Schopenhauer on “Scholastic Philosophy”

Schopenhauer makes a good point in his “Critique of Kantian Philosophy,” which is an appendix to his great Die Welt als Wille und Vorstellung. He observes that “den dritten” service Kant performed for philosophy was “den völligen Umsturz der Scholastischen Philosophie, mit welchem Namen ich hier im Allgemeinen die ganze vom Kirchenvater Augustinus anfangende und dicht vor Kant schließende Periode bezeichnen möchte” (518). That’s an astonishing way of characterizing the history of Western thought (and Schopenhauer knows this, as we’ll see below), particularly today, when the history of ideas is so driven by accounts of rupture and radical transformation, not least at the origins of “modernity.” Whether the key figure is Descartes, Ockham, or Scotus, the landscape of philosophy is supposed to have changed radically with the dethroning of Aristotelian physics, the rise of experimental science, and the turn to the “subject” as the starting point for inquiry. (Whether the last of these has much to do with the first two is an open question for me.) And the rise of the modern isn’t the only apparently deep fissure in the period that Schopenhauer defines as “scholastic” — after all, the rise of scholasticism, in the 13th century, is often regarded as emerging from the church’s wracking confrontation with and eventual assimilation of the rediscovered Aristotle.

So what could Schopenhauer have in mind? He goes on to explain: “Denn der Hauptcharakter der Scholastik ist doch wohl der von Tennemann sehr richtig angegebene, die Vormundschaft der herrschenden Landesreligion über die Philosophie, welcher eigentlich nichts übrig blieb, als die ihr von jener vorgeschriebenen Hauptdogmen zu beweisen und auszuschmücken” (518). From Augustine to (say) Wolff, the great philosophers nearly all seek to confirm the fundamental doctrines of the Christian faith, and in particular the existence and classical perfections of God. There is deep continuity in this respect among Augustine, Anselm, or Bonaventure, and Descartes, Locke, or Leibniz, in some ways more continuity than any of those philosophers share with a more unreconstructed Aristotelian such as Aquinas — but even then, there’s deep continuity between his thought and that of Augustine or Descartes as well. (As Lloyd Gerson points out in Aristotle and Other Platonists, Aquinas repeatedly rediscovers standard Neo-Platonist readings of Aristotle (e.g., that the God of Metaphysics Lamba thinks all possible creaturely forms in thinking himself), with an eye to demonstrating his compatibility with this or that element of Christian doctrine. The great exception in Aquinas’s case is epistemology, where he is much more of a “naturalist” and an empiricist than Augustine or Bonaventure.) Certainly some great early-modern philosophers don’t fit this bill — Spinoza, for instance, despite his deep theism (it’s the world he denies, not God), or even Hobbes, despite his efforts to maintain an appearance of Christian orthodoxy. But in general, the  “modern” philosophers attempt to integrate the insights of the new sciences with an old, Christian picture of the world as God’s creation.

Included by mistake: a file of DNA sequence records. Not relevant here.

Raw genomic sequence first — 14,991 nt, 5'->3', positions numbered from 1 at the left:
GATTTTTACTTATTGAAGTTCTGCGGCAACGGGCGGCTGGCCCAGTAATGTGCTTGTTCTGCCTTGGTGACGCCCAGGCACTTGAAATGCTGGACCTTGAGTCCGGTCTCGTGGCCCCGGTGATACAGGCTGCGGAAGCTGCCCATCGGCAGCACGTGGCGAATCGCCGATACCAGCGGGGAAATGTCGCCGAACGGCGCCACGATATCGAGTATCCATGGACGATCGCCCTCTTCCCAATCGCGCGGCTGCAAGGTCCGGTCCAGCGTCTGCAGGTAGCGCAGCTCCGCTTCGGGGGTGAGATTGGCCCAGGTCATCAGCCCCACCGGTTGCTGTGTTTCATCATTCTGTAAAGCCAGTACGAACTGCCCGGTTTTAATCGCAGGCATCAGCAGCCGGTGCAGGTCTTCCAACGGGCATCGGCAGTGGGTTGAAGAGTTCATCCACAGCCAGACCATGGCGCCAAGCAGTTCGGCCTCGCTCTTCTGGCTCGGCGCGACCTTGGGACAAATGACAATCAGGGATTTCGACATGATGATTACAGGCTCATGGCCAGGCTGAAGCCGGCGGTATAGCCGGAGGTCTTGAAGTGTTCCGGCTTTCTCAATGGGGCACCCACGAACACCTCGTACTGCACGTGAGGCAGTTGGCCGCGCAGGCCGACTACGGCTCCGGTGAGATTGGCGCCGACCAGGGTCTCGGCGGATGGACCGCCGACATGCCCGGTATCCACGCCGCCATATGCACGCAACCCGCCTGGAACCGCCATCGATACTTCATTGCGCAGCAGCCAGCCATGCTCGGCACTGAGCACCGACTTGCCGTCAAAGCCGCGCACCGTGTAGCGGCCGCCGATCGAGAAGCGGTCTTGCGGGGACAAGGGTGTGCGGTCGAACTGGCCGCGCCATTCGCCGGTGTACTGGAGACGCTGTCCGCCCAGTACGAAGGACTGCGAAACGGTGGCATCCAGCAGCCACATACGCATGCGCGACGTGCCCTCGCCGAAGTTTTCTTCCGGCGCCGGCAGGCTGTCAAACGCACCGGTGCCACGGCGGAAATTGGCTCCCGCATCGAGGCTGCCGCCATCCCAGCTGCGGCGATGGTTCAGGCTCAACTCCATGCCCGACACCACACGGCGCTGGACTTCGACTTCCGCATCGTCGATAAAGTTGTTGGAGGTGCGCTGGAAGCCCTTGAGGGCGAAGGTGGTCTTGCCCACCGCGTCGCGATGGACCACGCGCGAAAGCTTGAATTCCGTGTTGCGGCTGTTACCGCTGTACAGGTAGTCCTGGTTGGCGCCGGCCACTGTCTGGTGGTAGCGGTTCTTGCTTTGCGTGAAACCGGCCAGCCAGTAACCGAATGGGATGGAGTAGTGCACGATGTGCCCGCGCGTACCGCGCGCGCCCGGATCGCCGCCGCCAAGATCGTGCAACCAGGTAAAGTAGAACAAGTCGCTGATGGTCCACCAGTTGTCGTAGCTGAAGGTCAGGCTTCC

As I said above, Schopenhauer of course grants the presence of discontinuity — he simply thinks it’s mostly superficial. “Die eigentlichen Scholastiker, bis Suarez,” he proposes,

gestehn dies unverhohlen: die folgenden Philosophen thun es mehr unbewußt, oder doch nicht eingeständlich. Man läßt die Scholastische Philosophie nur bis etwan hundert Jahre vor Cartesius gehn und dann mit diesem eine ganz neue Epoche des freien, von aller positiven Glaubenslehre unabhängigen Forschens anfangen; allein ein solches ist in der That dem Cartesius und seinen Nachfolgern nicht beizulegen, sondern nur ein Schein davon und allenfalls ein Streben danach. Cartesius war ein höchst ausgezeichneter Geist, und hat, wenn man seine Zeit berücksichtigt, sehr viel geleistet. Setzt man aber diese Rücksicht bei Seite, und mißt ihn nach der ihm nachgerühmten Befreiung des Denkens von allen Fesseln und Anhebung einer neuen Periode des unbefangenen eigenen Forschens; so muß man finden, daß er mit seiner des rechten Ernstes noch entbehrenden und daher so schnell und so schlecht sich wiedergebenden Skepsis, zwar die Miene macht, als ob er alle Fesseln früh eingeimpfter, der Zelt und der Nation angehörender Meinungen, mit einem Male abwerfen wollte, es aber bloß zum Schein auf einen Augenblick thut, um sie sogleich wieder aufzunehmen und desto fester zu halten; und eben so alle seine Nachfolger bis auf Kant (519-20).

As Etienne Gilson noted in his introduction to The Spirit of Medieval Philosophy, despite his loud protests on behalf of the totally presuppositionless character of his philosophy, Descartes in fact develops (in his Principia Philosophiae, for instance) an account of the divine nature that’s deeply shaped by the church’s struggle to articulate the doctrine of creation ex nihilo (cf. e.g., PP I, 21).

This line of thought is of interest to me principally because I’m writing a dissertation that traces the continuity between the accounts of creation offered by Augustine, Bonaventure, and (esp. the late) Berkeley, and I’ve found that I have to deal with a deep, visceral aversion on the part of theologians to saying anything favorable about an “Enlightenment philosopher,” no matter how much continuity between his account of creation as divine language and the theology of Bonaventure I can put on the table. The fact is that Berkeley is engaged in an apologetic theological project that Augustine or Bonaventure would’ve recognized as their own, and that it’s this project that Kant more than anyone else sought to rule out of court and so banish from the world of intellectual inquiry. All “dogmatic” thinkers now find themselves in the trenches, allied against the “critical” turn…

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